Did Everett Bogue Kill Minimalism? - Associated Content from Yahoo! -


The Menu

Now that Rachel’s vegan-bound,

We’re looking for some common ground.

In browsing through our family tree,

Here is what pops out at me.

Veggies are a vegan “yes,”

Which sounds OK, nevertheless

They can’t be touching Rachel’s fork

If they are cooked with ham or pork.

My son-in-law enjoys the sweets

Hard to live without his treats.

Not so fond of tofu dishes;

Tasty food is what he wishes.

My son’s disgust with greens is true,

Lettuce trauma through and through.

Black-eyed peas at New Year’s fling?

Nope - brings his lunch from Burger King!

The veggies he can do without,

The meat is what he’s all about.

Sarah’s got her diet plans,

I’m not sure what she eats or bans.

Her regimen's not so off-beat,

Except she doesn’t like thick meat.

Ed and I are different, too.

We have some things that we eschew.

Avoiding carbs is our big goal,

Omit the pasta from our bowl.

Each of us is on a plan

Of which the other’s not a fan.

What will thus our menu be

The next meal for our family?

This is so hard! This is so new!

What will we cook? What will we do?

On second thought, there’s never been

A time, to my bemused chagrin,

When our illustrious varied brood

Ate every dish and every food.

We’ve always had our little quirks,

And compromised to learn what works.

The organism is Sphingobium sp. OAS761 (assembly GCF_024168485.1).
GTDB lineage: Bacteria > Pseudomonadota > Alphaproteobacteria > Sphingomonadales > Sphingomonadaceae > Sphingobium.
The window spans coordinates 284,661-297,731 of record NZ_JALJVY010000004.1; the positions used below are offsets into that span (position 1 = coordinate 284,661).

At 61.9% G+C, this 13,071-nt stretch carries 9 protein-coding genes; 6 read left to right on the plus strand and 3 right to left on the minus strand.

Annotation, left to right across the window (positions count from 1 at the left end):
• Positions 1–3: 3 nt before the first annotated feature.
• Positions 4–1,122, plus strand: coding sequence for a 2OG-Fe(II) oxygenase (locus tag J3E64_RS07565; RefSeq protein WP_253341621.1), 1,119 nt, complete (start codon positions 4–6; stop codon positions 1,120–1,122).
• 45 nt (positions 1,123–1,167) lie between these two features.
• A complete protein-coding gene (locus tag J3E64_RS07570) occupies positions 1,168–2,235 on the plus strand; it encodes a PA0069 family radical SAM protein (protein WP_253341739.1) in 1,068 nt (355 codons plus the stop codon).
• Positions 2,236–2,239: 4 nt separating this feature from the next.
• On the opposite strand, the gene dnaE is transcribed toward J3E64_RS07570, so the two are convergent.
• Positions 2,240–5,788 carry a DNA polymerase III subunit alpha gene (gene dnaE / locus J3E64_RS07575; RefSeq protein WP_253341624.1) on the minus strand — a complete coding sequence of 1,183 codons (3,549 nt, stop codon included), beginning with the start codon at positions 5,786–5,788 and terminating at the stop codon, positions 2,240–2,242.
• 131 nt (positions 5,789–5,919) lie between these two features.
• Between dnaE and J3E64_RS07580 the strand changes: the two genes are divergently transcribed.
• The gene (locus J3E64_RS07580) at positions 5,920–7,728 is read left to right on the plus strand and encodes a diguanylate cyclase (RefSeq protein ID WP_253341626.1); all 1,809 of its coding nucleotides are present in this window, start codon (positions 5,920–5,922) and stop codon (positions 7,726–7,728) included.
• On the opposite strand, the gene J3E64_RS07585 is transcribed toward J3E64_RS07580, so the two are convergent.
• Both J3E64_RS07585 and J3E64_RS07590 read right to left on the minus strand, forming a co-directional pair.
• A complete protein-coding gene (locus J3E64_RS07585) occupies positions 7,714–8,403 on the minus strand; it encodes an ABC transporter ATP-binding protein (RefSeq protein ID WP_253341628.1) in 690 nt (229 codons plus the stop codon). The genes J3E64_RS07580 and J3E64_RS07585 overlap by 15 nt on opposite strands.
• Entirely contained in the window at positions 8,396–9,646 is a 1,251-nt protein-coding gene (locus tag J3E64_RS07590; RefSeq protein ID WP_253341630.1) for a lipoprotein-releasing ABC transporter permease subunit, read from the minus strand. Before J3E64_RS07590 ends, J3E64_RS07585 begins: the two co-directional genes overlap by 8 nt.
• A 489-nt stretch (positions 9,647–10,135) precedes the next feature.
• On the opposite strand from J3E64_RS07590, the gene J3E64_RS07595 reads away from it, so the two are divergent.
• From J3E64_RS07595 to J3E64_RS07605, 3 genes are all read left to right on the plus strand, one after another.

I can’t predict at this point whether

Our next big meal we eat together

Will appease our every taste,

Or look to some like toxic waste.

But then, who cares? To each his own!

We eat together, not alone.

We may have more from which to choose,

Finding out whose dish is whose.

But what’s the thing we ne’er debate?

Love is served with every plate!

Ann Voskamp - One Thousand Gifts - what a phenomenon!!

For me, it started with Nonna Jennifer-Anne on Facebook, posting links and asking us, “Have you heard of this book?”

She meant this book.  It came out on January 17th - that's eleven days ago.  It's in Amazon's top ten best seller list.  If you get as far as typing "One..." in the search box on Amazon, "One Thousand Gifts" is their second suggestion!  Today it has 170 reviews on Amazon - eleven more than yesterday!!  Whoa!!!

As the days went by I was coming across more and more instances of people talking about Ann Voskamp’s One Thousand Gifts. They were not saying, “Jolly good book,” they were saying they will never be the same again because it has transformed them, turned their lives upside down. They couldn’t stop reading, they are buying as many copies as they can afford to give away.

Here's one review, by Katherine Mary Johnson.  Does anyone else get reviews like that??